James Piereson, President, William E. Simon Foundation and Senior Fellow, the Manhattan Institute
The Annual Elizabeth M. Whelan Lecture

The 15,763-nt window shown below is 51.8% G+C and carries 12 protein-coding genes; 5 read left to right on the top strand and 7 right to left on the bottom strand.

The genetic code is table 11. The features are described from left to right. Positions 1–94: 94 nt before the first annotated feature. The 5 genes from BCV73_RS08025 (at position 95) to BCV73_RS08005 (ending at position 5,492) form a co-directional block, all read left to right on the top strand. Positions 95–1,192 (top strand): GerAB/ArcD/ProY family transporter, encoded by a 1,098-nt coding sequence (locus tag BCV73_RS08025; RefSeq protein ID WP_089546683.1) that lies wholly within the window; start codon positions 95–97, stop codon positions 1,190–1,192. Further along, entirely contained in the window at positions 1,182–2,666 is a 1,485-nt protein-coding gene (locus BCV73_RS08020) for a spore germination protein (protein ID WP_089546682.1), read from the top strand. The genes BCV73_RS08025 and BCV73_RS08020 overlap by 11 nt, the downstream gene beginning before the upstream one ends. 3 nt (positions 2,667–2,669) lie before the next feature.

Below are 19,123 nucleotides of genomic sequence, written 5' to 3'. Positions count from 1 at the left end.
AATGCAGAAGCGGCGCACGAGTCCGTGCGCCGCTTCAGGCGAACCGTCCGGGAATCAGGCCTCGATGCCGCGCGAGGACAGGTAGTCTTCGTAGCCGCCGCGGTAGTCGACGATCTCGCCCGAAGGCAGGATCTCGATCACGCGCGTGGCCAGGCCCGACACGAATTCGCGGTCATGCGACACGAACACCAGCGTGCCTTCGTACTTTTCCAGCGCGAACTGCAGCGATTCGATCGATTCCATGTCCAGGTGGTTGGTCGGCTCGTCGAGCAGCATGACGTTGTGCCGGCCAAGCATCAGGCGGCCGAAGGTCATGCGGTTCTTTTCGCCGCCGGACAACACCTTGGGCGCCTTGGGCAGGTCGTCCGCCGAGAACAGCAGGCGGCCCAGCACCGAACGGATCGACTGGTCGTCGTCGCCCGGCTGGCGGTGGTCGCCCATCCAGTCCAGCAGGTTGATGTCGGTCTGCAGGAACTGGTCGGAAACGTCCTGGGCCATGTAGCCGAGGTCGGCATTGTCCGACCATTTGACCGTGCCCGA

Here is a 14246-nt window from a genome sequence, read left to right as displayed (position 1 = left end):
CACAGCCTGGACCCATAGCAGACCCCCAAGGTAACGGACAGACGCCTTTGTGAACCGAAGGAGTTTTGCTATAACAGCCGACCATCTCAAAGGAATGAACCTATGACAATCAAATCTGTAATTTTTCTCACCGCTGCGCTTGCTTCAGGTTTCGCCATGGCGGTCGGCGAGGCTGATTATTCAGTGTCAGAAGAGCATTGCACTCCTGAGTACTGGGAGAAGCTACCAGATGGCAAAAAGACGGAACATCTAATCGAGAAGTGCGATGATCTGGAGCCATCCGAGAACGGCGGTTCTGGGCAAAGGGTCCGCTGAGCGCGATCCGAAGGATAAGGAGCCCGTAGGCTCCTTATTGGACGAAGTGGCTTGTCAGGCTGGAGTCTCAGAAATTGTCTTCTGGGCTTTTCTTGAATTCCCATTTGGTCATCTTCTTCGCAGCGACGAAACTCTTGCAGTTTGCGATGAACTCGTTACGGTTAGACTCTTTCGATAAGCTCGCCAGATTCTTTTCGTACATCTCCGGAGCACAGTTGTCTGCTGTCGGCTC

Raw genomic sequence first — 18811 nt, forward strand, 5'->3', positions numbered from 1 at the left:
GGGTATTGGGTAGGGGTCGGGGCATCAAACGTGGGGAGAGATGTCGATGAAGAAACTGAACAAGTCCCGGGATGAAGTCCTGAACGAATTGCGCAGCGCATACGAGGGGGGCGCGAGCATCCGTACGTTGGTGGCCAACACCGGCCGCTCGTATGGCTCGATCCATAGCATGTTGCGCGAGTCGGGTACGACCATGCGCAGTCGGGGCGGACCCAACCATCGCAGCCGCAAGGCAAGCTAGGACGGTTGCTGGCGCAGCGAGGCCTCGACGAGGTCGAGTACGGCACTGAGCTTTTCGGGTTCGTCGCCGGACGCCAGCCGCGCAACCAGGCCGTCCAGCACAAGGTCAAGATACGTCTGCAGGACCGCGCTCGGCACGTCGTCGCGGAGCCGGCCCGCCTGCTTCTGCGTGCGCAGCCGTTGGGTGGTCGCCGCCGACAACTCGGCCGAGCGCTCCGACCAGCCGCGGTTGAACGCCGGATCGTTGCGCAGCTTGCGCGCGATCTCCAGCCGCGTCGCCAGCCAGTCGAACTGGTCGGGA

Among the causes of the current polarization and dysfunction in national politics are the ongoing effects of two post-war upheavals -- the cultural and political revolution of the 1960s and the market revolution of the 1980s. These mini-revolutions were ideologically distinct and in conflict with one another, though both may have been libertarian in different ways. They were sponsored and supported by different groups in American society. In time they settled into rival political parties, setting the stage for ongoing conflicts and polarization which we see today. It is possible that the effects of the two revolutions are beginning to break up the foundations of the American nation-state. If this is true, and not reversed or corrected, then it suggests that even greater upheavals may lie ahead.